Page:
During the estate planning process, you’re learning about all sorts of new terms as well as the legal documents you’ll need to ensure your wishes are fulfilled. One aspect you’re concerned about is the power of attorney, and you’re wondering if there are any risks involved in naming someone as your POA. By learning more about it, you can decide who you want your POA to be when the time comes.
What Is a Power of Attorney?
A power of attorney is a legal document that gives someone the right to act on your behalf. For example, if you become incapacitated, the POA can step in and make your medical or financial decisions for you. The incapacitation can be temporary or permanent. Many times, an individual will name their spouse or child as their power of attorney.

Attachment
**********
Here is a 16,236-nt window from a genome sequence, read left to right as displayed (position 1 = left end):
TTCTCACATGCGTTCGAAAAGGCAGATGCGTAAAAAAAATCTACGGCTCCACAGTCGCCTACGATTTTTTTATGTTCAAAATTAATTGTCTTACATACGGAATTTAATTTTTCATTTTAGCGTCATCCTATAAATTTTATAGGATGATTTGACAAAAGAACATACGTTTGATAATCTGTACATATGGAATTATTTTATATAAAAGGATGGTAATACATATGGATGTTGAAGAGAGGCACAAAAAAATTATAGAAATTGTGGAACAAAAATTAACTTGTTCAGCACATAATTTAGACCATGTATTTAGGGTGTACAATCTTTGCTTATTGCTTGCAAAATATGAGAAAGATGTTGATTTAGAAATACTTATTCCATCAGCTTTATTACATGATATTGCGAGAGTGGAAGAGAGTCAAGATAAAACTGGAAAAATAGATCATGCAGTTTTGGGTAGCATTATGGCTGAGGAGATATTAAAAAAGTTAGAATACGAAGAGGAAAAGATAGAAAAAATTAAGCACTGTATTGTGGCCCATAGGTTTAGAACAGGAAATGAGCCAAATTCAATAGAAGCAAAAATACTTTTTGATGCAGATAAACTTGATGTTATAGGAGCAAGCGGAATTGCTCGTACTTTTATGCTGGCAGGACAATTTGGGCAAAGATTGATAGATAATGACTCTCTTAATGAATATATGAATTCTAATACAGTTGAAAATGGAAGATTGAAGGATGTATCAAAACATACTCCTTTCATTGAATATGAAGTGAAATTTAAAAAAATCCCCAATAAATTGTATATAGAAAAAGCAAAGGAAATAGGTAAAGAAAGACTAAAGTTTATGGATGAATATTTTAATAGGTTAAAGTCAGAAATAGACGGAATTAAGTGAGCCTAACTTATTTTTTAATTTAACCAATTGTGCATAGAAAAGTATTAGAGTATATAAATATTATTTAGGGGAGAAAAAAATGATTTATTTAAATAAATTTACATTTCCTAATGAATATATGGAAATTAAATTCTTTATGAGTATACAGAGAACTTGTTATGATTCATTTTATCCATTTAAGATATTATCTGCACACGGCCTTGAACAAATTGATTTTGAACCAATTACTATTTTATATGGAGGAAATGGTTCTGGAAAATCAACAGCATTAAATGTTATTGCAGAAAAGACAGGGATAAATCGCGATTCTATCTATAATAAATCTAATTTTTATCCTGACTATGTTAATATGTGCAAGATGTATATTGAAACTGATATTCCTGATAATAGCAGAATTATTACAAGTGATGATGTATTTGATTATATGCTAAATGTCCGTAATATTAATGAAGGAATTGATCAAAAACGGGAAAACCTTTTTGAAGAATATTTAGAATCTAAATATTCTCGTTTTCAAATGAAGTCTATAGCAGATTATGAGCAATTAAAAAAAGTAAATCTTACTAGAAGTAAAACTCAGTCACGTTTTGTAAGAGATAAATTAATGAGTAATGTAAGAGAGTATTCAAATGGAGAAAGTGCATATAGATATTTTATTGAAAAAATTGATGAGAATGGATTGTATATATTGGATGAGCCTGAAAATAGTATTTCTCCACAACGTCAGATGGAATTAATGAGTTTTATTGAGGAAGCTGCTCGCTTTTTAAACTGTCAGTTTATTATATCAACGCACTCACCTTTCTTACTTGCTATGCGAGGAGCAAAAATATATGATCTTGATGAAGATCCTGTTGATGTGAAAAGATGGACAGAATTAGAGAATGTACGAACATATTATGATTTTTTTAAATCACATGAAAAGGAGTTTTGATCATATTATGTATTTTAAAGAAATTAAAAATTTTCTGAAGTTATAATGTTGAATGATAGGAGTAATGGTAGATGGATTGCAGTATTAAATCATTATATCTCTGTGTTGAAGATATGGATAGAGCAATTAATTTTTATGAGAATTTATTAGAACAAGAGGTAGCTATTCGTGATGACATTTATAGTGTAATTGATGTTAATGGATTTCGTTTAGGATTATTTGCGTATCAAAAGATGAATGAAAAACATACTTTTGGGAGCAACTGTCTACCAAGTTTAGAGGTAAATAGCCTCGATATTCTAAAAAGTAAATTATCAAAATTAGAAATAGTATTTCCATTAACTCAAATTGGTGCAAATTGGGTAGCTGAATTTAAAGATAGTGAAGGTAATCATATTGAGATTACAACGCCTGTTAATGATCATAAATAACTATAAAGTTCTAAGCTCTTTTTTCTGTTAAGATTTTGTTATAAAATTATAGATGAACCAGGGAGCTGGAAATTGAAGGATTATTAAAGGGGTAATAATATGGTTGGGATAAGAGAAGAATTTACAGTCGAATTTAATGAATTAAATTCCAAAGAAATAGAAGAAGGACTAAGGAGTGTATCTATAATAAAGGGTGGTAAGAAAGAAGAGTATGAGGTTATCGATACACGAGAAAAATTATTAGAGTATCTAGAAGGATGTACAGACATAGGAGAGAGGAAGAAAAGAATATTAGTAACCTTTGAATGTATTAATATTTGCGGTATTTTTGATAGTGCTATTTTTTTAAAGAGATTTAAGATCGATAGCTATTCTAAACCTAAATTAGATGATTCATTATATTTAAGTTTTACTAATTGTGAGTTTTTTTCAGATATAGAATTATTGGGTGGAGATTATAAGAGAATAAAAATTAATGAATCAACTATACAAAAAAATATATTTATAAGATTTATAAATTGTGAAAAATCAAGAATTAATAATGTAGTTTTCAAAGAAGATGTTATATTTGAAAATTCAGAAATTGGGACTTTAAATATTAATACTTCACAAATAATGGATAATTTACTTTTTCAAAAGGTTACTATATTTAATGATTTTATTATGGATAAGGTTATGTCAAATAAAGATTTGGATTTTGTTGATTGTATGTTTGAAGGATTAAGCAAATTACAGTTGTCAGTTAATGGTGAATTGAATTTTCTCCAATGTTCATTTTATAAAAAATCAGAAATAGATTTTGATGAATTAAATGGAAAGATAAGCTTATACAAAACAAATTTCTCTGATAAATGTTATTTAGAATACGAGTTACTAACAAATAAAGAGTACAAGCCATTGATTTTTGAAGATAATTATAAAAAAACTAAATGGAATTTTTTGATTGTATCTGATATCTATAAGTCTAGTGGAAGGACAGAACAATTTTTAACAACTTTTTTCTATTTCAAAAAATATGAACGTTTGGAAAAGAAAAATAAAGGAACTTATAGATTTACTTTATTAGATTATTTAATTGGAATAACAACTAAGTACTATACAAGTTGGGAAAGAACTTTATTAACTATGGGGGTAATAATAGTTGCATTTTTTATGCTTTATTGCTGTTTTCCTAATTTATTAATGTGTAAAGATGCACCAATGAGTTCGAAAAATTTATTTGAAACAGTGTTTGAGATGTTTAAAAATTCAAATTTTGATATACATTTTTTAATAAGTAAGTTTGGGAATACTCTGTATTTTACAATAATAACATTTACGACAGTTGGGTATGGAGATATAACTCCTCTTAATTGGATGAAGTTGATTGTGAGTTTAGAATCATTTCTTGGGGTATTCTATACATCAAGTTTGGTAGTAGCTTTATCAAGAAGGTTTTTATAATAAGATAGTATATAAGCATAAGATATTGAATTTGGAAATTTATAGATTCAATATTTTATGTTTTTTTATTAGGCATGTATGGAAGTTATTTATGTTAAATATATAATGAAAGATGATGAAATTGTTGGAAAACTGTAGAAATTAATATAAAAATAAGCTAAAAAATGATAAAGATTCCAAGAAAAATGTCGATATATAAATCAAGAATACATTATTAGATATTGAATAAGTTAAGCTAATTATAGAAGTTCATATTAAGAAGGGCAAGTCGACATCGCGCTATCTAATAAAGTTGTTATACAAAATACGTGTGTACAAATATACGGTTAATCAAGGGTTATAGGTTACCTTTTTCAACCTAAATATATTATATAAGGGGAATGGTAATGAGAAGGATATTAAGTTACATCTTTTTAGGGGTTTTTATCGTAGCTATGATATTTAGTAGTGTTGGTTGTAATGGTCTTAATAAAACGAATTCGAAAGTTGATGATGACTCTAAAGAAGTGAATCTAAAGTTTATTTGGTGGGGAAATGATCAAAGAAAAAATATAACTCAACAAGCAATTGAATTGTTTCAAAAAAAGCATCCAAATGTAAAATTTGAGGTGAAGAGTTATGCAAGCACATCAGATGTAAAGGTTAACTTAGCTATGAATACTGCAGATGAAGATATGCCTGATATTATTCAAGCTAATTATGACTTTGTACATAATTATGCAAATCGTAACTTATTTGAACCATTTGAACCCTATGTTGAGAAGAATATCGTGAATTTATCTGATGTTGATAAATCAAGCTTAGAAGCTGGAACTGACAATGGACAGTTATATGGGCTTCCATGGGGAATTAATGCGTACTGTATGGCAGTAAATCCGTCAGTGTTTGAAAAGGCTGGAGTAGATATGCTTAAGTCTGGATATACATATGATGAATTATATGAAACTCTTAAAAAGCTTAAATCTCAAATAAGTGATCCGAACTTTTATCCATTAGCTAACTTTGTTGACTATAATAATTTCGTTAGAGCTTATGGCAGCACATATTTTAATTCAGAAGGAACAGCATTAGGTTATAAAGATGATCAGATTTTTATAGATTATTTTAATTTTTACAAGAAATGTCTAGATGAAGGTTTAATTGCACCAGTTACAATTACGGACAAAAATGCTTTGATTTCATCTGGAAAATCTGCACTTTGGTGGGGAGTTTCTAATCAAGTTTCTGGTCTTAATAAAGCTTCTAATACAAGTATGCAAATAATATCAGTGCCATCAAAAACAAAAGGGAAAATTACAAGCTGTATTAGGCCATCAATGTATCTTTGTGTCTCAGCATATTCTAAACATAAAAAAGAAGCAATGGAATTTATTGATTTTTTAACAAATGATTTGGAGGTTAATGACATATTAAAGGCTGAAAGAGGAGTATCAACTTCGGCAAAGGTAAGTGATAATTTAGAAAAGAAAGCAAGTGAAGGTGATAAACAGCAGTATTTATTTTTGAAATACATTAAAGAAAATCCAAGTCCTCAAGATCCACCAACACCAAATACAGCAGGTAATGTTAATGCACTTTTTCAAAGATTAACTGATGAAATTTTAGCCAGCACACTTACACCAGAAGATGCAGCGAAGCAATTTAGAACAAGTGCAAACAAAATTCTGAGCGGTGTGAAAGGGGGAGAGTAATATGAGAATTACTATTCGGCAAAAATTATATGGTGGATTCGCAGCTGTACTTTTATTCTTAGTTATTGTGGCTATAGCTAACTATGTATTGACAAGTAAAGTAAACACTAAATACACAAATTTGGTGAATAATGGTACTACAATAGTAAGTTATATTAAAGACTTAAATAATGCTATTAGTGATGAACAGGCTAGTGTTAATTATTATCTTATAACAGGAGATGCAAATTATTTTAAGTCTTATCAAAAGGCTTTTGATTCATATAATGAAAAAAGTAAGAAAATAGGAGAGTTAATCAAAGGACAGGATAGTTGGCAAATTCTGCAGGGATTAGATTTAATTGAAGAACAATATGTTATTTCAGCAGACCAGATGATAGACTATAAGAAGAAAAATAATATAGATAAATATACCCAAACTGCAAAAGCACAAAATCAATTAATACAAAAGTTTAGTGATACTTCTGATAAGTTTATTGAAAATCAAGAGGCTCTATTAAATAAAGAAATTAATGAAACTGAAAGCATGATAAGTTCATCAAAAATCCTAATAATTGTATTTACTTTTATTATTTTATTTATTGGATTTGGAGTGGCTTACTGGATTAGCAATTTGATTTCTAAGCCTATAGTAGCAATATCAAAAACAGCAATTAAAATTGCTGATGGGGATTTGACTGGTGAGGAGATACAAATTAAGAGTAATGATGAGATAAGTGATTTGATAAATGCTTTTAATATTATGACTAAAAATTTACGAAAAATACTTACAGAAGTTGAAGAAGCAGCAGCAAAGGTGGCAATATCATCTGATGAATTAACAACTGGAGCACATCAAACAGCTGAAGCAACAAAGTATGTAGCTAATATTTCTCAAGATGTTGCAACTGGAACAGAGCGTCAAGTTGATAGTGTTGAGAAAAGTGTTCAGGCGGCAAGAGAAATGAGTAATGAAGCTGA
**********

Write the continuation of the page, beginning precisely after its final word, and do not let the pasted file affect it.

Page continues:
Risks Involved in Naming a POA
If you accidentally give someone too much authority over your medical and financial decisions, then your loved ones might not be able to do anything if they think the POA is overstepping their bounds. For example, a POA could act in ways that you had not intended and even commit elder abuse in the worst-case scenario. On the flip side, the POA might not be broad enough, and the person you designate may not be able to carry out your wishes. There is a lack of oversight when it comes to POAs since a court does not govern them, making things a little trickier.
The best way to go about establishing a POA is to hire an estate planning attorney, who can ensure you’re checking all the boxes.
Getting in Touch With Legacy Law Group
If you need help with a power of attorney, you can contact the estate planning attorneys at Legacy Law Group in Eastern Washington, Spokane Valley, and Spokane itself. Get in touch with us at (509) 315-8087.